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Intro to Inkscape
Created for DUSPViz by Luke Mich | Spring 2017
Intro to Inkscape | DUSPViz | Spring 2017 | Page 2
What is Inkscape?
Inkscape is a vector-based graphic program that is very similar to Adobe Illustrator. Where it differs from Illustrator, however, is the price
tag. Inkscape is freeware, meaning that you can avoid Adobe’s pricey subscription fees for a program that can do (almost) the exact same
thing. Because it is freeware, Inkscape does not use a proprietary filetype (like Illustrator’s “.ai” files). Instead, Inkscape works directly in
SVG (Scalable Vector Graphic) format. This is the standard vector filetype for the web.
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Download and Install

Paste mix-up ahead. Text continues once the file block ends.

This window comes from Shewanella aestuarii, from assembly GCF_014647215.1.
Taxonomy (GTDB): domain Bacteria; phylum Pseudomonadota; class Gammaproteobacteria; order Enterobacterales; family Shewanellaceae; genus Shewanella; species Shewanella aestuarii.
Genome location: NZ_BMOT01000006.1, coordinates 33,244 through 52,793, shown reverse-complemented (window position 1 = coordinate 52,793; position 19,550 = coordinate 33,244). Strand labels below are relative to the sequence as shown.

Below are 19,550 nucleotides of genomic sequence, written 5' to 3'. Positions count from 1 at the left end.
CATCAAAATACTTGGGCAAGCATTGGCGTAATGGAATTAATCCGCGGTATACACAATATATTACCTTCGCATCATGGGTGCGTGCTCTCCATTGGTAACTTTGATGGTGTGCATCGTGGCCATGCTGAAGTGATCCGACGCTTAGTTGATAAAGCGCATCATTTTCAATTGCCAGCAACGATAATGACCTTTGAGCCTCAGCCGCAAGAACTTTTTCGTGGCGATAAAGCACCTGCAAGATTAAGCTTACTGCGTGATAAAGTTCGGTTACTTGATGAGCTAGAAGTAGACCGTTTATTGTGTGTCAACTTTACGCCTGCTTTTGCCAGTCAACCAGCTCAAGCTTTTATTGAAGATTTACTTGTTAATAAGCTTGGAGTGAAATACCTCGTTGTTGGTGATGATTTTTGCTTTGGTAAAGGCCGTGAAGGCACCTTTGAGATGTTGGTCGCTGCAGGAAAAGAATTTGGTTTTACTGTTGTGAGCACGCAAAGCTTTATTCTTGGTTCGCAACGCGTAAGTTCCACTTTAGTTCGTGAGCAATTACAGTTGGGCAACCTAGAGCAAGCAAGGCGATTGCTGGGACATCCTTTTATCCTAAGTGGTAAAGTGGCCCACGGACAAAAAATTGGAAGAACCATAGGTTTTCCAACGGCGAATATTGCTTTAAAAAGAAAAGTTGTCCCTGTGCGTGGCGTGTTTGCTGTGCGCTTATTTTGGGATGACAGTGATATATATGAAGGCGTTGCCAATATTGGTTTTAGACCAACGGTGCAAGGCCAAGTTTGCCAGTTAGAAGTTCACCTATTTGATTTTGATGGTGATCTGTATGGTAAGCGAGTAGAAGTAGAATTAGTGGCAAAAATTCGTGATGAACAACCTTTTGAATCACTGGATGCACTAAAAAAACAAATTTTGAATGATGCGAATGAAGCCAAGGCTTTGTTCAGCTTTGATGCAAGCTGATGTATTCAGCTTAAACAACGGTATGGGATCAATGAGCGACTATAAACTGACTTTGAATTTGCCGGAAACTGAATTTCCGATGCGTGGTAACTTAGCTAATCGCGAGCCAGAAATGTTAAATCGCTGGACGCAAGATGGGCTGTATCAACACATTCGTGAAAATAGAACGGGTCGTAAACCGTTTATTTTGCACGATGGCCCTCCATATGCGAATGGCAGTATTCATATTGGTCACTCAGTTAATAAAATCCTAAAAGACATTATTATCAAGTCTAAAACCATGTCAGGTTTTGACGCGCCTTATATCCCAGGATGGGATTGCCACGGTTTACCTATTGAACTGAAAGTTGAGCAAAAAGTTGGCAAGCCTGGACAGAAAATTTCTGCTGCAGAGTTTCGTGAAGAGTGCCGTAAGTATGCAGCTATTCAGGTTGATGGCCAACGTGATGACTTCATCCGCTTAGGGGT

If you’re using your own laptop, open a web browser and navigate to https://inkscape.org/en/download/ to download the appropriate
Inkscape installer for your OS. Then click through the install wizard to install. If you’re on a CRON computers, Inkscape is already installed.
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Let’s open Inkscape and take a look at the interface. It’s relatively simlar to Illustrator. There are Tools (selection, drawing, modification, etc)
along the left panel, Tool Controls that modify the selected tool along the top of the screen, Snap Controls that affect object interactions and
project-wide Commands along the right, a general application Menu along the top, a Canvas area and a Page. The one major difference is
the Color Palette along the bottom that is always on, making it easy to select color fills/strokes while working.
Tool Controls Commands
~ Canvas ~Keyboard Shortcuts
Zoom In = +
Zoom Out = -
Pan = Ctrl + Arrow Keys
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Setting up the Page